All of them are being sued in federal courts all over the country. Prenda used its goons to file at least ten cases. I’ll talk about them below in more detail.
It is hardly a rational cause of events. Steele’s ego told him to vindicate Erin whatever it costs. First, let us see some of the statements widely believed to be tweeted by Steele. Of course, there is no strict proof (and he even mocked his correspondents: “What you know vs what you can prove little mice!“), but given his inside knowledge, his hallmark unique grammar mistakes, and the fulfillment of the promises, I’m 99% sure: it is John Steele.
So, his drunken rage resulted is some tweets that, if proven, in a normal country would cost a lawyer his license (the last one is especially egregious):
- I bet Mitch Goldstein is happy to have hired atty Russell.This is what happened 6 hours after her representation letter http://wefightpiracy.com/userfiles/GoldStein%20(IL).pdf
- @ThatAnonDude @Raul15340965 Yep, the Bull has huge balls. And her first two people we sued just settled! Hmmm, suing individuals is nice!
- @ThatAnonDude @ThePirateSlayer Ask Erin how that conversation with Mitch Goldstein went when he fired her, hired new atty and settled. SLAP!
- I wonder if 32 individual cases are currently popping up around the country right now for people represented by one particular IL atty:)
- Another former E.R. client in IL begging to settle, claiming their former atty never let them know the risks of fighting. Mmm, malpractice?
- @ThatAnonDude @CopyrightCat I just hope that none of the pirates ever cut a deal to get off in exchange for providing info on certain attys.
In addition, John appeared in the comment section and left the following turd from IP address 220.127.116.11 on October 4, 2012 at 5:48 pm:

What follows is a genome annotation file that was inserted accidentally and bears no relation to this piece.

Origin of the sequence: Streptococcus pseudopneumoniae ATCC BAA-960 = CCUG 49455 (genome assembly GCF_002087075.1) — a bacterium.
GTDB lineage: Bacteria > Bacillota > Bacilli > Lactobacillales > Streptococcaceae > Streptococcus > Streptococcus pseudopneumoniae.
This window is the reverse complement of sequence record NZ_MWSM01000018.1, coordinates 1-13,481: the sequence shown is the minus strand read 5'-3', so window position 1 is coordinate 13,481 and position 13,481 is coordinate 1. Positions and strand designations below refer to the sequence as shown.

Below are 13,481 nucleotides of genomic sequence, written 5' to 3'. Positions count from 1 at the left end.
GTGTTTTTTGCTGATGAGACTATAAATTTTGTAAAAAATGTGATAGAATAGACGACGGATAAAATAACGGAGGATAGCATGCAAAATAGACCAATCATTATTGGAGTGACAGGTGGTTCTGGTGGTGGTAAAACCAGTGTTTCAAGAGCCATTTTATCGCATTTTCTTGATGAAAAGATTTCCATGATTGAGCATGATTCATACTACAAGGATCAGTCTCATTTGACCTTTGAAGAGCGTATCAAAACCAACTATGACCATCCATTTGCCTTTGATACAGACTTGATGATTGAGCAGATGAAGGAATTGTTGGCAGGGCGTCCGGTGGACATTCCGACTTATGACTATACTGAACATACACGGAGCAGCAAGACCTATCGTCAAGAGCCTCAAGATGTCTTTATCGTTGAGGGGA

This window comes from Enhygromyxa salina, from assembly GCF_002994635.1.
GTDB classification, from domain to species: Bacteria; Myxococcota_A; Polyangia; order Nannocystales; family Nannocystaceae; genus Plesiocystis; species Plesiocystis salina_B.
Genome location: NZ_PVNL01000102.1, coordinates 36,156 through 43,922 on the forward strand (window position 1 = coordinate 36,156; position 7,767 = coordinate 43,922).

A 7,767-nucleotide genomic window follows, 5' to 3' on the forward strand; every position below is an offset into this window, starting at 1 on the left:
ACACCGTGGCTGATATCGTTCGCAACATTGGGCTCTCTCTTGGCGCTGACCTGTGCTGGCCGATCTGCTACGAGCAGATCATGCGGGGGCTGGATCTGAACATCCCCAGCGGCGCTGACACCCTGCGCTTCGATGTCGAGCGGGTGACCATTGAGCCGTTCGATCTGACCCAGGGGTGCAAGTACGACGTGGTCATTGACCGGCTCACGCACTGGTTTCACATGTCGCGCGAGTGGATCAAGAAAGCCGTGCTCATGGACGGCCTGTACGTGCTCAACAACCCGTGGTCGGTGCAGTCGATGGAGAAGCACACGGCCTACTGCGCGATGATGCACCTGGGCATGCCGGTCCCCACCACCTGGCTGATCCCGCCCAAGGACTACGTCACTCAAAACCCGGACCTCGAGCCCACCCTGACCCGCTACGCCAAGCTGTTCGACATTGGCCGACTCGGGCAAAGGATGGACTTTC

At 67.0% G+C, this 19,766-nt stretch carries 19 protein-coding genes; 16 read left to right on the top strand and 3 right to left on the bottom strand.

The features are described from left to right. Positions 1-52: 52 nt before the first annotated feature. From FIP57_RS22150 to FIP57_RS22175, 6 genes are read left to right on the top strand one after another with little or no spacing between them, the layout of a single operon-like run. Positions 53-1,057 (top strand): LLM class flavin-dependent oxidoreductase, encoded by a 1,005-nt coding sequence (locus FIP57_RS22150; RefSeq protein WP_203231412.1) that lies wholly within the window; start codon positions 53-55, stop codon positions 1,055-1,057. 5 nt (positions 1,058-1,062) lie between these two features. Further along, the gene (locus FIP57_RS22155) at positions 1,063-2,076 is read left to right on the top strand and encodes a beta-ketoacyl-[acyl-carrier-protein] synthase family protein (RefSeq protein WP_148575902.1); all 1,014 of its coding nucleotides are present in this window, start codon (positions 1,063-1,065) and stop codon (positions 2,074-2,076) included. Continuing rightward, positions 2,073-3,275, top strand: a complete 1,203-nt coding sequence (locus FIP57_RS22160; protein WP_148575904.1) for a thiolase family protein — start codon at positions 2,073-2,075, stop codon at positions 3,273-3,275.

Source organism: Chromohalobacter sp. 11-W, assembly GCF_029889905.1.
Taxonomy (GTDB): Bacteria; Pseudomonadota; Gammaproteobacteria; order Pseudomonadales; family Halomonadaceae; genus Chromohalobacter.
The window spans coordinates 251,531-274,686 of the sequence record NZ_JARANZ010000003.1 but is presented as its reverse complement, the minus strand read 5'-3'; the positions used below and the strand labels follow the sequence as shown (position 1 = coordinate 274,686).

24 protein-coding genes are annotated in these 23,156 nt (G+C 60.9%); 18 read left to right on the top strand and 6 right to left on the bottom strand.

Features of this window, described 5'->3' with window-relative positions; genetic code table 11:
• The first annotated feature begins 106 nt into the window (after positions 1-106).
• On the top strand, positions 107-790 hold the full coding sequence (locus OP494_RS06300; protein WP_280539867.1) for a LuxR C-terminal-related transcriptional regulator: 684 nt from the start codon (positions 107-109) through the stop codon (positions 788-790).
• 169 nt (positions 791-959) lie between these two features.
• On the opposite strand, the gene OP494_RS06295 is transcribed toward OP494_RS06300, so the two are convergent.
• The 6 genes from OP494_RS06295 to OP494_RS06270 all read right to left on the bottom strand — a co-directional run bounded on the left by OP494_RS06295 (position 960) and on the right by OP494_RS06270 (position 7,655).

I’ll take my medicine when things don’t go my way. I give credit to Erin Russell, although she was as surprised as I was the judge stayed the discovery. Don’t worry, all the info was already back except for one ISP. Oh, BTW, you pirates will note there is a new pleading in the Guava case withdrawing the IP’s of all of Erin’s clients from discovery. I wonder why? ? ? Hmmmm. Its a puzzle. Here is a clue. Check http://wefightpiracy.com/suits-against-individuals.php tomorrow at 5pm.
Again, congratulations Erin, I’m sure the rest of your clients will be as happy as Mitch Goldstein is in a couple of days.
As it is often said, no comments necessary. However, I cannot help quoting one comment from a reader:
Anonymous says on October 5, 2012 at 4:45 pm
Steele is trying to make it look like filing against Erin’s clients in federal court is a “revenge” tactic directed at them, to make things tougher on them, but it is really pragmatic and a sign of desperation.
If all of Erin’s clients are dismissed from the state case and put in a federal case instead, that means she isn’t there to monkey with his state case anymore, and he can show up with Adam and they can collude unopposed (although it may be a bit too late for that as this judge seems to know what’s up). THAT is the real game here, to be able to show up in court with his buddy and be the only two who get to have a say in how the case plays out.
The fact that this is a 5-Doe case and not 5 named cases is a giveaway, he’s trying to reduce the risk and cost associated with this move. Naming the Does raises the stakes and filing 5 suits costs 5 times as much. Don’t be surprised if he doesn’t even bother to follow up on the 5-Doe case, lets it go 120 without service and it gets dismissed or he dismisses it. As long as their lawyer stays out of the courtroom in the Guava state case he doesn’t care.
So, in the end we see that John is just being a pussy as usual and can’t deal with a case when there is opposing counsel, especially if he’s getting his ass beat by a girl.
Erin should go thermonuclear on this bullshit. I would further suggest that this is getting way beyond sanctionable conduct.
Federal Guava cases
There are 10 federal Guava cases that list 1 to 3 “proper” IP addresses, the ones located in a particular state, yet majority, if not all of those complaints also demand the entire set, the same 34 IP addresses to be subpoenaed (actually 33 — one of the addresses is erroneously listed twice in all four complaints):
- Alabama: Curtis Hussey (Guava LLC v. John Doe, ALSD 12-cv-00678).